Texting 911: Just because you can doesn’t mean you should

There’s a great new technology available to people needing emergency help in Broward County — they just shouldn’t use it if at all possible.

Starting Tuesday, people in the county trying to reach 911 can text their emergencies to dispatchers. But officials promoting the new service are also pushing the mantra: Don’t text if you can call.

So what’s up? Here’s what you need to know about texting 911:

Where can I text 911?

In South Florida, people can text emergencies to 911 in Broward and Palm Beach counties, while Miami-Dade County plans to have its service in operation later this year.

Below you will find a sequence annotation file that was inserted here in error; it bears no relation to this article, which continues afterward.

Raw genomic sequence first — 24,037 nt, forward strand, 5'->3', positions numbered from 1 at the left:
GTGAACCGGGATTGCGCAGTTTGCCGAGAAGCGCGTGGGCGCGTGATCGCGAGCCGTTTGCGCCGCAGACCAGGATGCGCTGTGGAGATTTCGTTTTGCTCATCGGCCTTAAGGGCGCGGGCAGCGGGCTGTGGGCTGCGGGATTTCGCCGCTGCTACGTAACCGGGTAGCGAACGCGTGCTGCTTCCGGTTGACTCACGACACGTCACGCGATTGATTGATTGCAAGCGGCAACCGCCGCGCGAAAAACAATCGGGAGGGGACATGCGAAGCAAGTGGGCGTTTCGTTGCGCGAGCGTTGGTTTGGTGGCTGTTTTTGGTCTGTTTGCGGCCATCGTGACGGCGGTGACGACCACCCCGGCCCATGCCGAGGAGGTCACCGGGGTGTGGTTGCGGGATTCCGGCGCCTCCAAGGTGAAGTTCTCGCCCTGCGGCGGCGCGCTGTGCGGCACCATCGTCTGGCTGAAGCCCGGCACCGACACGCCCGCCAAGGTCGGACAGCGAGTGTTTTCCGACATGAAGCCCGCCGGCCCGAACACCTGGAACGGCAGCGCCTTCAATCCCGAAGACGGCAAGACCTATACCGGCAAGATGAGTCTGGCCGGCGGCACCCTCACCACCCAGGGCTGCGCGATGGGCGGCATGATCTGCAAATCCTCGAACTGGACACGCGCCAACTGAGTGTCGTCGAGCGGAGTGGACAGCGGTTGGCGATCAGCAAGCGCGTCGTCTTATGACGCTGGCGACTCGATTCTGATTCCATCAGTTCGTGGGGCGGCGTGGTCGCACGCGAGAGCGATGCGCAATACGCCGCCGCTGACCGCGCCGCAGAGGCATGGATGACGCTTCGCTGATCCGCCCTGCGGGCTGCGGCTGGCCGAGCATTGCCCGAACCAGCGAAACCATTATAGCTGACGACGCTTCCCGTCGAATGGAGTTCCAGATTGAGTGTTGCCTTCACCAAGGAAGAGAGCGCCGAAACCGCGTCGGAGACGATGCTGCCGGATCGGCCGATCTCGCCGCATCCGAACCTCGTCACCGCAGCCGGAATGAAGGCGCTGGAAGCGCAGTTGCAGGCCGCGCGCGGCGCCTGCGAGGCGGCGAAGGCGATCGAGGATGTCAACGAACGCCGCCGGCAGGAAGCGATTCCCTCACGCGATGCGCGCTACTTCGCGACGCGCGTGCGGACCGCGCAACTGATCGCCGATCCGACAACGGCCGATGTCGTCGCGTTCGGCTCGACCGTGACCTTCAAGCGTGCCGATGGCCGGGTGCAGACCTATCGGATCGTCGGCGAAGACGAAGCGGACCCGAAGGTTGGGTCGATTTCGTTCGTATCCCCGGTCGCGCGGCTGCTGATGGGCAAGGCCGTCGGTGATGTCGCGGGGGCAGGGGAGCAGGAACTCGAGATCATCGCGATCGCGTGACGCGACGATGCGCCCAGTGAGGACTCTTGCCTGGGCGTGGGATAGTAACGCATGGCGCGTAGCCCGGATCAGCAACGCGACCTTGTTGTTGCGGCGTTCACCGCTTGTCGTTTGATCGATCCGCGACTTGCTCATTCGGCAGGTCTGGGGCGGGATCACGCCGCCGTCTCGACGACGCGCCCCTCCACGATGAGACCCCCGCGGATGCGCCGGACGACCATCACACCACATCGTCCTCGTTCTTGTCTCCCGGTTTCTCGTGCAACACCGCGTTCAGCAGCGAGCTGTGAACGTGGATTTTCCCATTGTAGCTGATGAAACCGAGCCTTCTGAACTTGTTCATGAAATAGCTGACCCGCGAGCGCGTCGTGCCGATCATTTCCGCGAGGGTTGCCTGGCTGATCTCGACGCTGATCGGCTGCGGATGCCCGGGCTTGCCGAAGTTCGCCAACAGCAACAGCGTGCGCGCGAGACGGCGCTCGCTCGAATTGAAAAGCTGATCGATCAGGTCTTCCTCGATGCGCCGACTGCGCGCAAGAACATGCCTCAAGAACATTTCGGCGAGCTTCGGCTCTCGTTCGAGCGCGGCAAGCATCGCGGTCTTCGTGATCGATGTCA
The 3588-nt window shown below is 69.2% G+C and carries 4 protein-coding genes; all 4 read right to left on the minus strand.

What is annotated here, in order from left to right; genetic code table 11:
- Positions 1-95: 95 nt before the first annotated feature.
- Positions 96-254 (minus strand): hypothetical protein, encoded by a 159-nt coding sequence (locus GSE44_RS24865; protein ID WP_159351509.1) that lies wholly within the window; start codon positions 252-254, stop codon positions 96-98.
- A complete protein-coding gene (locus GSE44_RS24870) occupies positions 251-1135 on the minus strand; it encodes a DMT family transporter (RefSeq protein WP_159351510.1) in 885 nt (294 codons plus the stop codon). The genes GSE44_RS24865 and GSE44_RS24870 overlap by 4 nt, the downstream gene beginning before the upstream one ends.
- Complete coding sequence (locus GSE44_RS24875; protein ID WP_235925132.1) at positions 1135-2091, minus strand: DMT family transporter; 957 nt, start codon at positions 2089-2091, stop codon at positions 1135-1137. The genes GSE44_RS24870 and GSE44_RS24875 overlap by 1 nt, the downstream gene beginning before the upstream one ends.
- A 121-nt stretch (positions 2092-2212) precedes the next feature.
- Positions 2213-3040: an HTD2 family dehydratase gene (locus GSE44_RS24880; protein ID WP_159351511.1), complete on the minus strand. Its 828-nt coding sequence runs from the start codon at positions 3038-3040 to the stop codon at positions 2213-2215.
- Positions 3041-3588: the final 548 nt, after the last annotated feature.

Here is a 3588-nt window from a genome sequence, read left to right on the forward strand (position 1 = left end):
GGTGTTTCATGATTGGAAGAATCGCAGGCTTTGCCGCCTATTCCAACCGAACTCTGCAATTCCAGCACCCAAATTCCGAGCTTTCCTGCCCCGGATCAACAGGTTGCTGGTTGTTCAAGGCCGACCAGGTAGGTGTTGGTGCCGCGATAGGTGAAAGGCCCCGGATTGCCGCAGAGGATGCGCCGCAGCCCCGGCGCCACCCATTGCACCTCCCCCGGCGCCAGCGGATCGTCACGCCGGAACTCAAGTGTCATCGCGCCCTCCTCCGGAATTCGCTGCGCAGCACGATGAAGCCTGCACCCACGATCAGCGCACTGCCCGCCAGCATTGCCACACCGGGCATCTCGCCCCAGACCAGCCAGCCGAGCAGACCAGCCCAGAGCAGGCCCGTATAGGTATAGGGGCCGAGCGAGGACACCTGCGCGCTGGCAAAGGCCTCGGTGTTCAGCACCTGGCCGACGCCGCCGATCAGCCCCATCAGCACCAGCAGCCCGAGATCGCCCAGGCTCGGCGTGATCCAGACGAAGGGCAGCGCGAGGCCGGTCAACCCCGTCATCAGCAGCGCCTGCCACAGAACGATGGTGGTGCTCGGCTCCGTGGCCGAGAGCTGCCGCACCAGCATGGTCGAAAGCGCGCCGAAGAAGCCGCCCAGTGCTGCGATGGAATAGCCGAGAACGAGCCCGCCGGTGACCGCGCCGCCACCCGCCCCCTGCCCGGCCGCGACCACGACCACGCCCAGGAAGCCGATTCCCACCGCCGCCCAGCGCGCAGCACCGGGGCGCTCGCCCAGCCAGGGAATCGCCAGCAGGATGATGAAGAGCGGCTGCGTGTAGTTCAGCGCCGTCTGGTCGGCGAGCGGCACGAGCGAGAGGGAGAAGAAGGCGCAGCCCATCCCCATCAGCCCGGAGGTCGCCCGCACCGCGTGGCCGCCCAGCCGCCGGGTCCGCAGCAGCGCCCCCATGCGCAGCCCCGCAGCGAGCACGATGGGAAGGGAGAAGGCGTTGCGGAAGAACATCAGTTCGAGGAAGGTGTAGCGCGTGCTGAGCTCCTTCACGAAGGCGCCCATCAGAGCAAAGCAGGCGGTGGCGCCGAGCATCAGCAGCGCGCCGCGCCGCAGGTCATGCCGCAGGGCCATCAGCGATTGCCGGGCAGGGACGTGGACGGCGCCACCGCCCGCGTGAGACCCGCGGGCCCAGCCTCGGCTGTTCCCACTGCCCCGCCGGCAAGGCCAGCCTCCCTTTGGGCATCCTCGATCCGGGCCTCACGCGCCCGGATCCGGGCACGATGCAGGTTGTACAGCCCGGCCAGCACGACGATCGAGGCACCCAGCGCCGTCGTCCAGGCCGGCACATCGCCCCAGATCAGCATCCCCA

How can I know if I’m in an area that allows 911 texts?

If a 911 text is sent in an area where the service isn’t offered, your phone company will send you a message telling you to make a voice call.

When should I use texting?

Emergency managers recommend texting in situations where talking on the phone might put you in danger, such as if you are hiding from an active shooter, are in a domestic violence situation, if someone is breaking into your home or if you are abducted. Hearing-impaired individuals and those with speech disabilities will also benefit from being able to text when they don’t have access to a TDD phone for the hearing impaired.

Why shouldn’t I text when I can call?

Texting is limited by technology. Sometimes a text can be delayed. You won’t have any indication if it hasn’t been received.

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